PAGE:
In the Mean Girls musical’s Act 1 finale “Fearless,” Gretchen Wieners stands up in a sudden display of self-determination, asserting with a cascading arpeggio that she and her peers were “free-e-e-e-e-e, free.” With Grand Horizons, Ashley Park’s first Broadway show since originating the role of Gretchen, comes a different kind of freedom—one with less melisma.
“Musical theatre is where my blood and my bones are,” the Tony nominee promises. “But I feel a freedom in the play process, because you don’t have to time everything with certain elements like choreography or music cues. There’s an ownership over it, and I can only say that because my experience has been with the people it’s been with.”
Among those on hand for Park’s first professional foray into straight drama: playwright Bess Wohl and director Leigh Silverman. Between a world premiere engagement at Williamstown Theatre Festival and rehearsals for the Broadway bow, the two have granted Park the opportunity to craft the role of Jess, a pregnant therapist thrown into her in-laws’ sudden divorce.
“This is my first Broadway role that is truly original,” Park notes, following featured roles in Mean Girls and two revivals: Sunday in the Park With George and The King and I. “Nobody coming into this knows who Jess is, and that’s super fun. My mind’s stimulated in a different way.”
Playing an eight-months pregnant woman helps. “Not that we’re blaming the hormones, but I don’t have to justify anything to anybody. I don’t have to do anything the right way or the same way because it’s going to feel different every day. Because she’s different every day.”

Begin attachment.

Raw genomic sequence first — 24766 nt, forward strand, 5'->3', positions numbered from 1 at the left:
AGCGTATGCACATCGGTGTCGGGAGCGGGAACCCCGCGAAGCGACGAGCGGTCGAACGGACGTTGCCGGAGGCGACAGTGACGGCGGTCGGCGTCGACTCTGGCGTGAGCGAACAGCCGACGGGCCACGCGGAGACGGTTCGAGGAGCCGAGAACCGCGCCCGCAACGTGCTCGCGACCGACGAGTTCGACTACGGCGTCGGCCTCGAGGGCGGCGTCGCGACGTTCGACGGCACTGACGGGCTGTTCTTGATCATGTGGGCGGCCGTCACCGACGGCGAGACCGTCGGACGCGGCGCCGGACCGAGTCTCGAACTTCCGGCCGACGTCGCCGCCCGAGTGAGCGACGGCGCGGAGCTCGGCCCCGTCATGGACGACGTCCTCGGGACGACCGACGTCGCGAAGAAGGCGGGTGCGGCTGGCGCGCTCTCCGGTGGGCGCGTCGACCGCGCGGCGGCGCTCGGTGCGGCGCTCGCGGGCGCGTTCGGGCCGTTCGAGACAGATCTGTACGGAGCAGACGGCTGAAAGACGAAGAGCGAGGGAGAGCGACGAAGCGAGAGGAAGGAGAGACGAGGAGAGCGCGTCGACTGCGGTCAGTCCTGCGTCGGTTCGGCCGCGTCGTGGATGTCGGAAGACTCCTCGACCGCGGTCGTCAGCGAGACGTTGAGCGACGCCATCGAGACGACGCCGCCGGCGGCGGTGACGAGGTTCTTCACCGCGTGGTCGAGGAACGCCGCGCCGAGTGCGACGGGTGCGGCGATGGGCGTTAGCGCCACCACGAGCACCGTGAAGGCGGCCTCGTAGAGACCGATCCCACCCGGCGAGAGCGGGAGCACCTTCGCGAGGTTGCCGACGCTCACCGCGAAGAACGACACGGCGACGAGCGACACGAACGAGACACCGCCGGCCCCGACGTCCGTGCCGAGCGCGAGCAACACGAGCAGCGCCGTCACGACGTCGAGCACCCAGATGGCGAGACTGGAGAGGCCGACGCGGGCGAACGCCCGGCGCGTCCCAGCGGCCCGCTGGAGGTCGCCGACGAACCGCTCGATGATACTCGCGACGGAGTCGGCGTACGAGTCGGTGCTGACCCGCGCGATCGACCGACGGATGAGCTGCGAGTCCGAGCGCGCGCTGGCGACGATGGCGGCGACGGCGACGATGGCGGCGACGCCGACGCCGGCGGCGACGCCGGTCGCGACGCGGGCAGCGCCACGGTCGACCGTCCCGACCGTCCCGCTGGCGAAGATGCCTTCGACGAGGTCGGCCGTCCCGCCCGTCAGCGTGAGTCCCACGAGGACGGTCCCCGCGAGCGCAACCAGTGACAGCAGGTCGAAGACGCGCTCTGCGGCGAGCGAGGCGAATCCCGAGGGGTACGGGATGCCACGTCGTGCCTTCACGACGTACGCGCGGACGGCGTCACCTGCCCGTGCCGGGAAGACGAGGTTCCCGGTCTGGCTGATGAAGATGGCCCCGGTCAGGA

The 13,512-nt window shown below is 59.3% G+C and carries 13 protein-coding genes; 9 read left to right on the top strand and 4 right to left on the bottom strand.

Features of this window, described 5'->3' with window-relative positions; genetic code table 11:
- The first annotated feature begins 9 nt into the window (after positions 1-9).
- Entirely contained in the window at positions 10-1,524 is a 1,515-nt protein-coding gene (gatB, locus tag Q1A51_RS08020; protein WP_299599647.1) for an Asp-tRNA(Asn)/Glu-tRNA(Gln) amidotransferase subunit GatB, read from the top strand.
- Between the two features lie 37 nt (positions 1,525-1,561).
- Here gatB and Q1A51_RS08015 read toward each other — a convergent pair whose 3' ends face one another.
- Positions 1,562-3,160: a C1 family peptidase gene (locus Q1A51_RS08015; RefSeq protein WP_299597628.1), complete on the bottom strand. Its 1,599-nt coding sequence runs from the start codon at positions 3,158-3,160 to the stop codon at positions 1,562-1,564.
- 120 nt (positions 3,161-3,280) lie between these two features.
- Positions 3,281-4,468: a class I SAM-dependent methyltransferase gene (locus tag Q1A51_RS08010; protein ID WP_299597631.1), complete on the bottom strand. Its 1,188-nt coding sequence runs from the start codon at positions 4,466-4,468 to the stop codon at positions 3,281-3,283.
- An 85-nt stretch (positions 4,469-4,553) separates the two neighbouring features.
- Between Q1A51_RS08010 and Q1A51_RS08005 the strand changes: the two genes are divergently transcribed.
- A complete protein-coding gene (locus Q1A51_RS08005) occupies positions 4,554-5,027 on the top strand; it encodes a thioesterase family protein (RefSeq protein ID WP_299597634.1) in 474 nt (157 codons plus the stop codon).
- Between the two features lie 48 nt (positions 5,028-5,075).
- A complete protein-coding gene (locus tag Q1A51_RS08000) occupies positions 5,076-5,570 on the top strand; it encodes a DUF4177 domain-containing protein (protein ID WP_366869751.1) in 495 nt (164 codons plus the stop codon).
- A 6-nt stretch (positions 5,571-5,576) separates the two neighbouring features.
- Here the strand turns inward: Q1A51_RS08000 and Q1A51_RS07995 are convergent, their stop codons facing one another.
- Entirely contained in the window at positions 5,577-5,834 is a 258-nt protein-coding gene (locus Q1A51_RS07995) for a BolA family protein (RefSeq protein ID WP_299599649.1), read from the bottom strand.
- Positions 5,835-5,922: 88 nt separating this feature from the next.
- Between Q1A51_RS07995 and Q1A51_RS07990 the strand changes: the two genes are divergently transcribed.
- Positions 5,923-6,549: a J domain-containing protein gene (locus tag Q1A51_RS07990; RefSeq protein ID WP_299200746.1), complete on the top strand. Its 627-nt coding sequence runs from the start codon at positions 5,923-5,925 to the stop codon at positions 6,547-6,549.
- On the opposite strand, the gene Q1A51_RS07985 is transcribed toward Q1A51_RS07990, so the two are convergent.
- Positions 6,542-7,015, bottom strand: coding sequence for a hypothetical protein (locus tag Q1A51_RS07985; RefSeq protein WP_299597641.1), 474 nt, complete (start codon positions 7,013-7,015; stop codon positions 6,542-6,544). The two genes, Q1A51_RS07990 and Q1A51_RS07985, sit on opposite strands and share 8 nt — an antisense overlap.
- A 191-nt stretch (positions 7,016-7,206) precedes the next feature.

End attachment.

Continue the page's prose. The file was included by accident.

After Grand Horizons with Second Stage, the actor returns to her musical roots in the title role of Thoroughly Modern Millie at New York City Center. The Encores! presentation will arrive on the heels of her newfound rehearsal room flexibility. “The hardest thing is when people become too precious with the story or too precious with themselves,” she says. “I’m excited to go into a musical and not feel like I have to be controlled so much.”
It’s a bold—and yes, “fearless”—outlook, but far from brash. “I don’t want to do anything that I’m not completely humbled by,” Park says as she reflects on working with her “legends” of co-stars (including James Cromwell, Jane Alexander, and Priscilla Lopez). “All I can bring is my experience and the core of who I am—and the openness to learn.”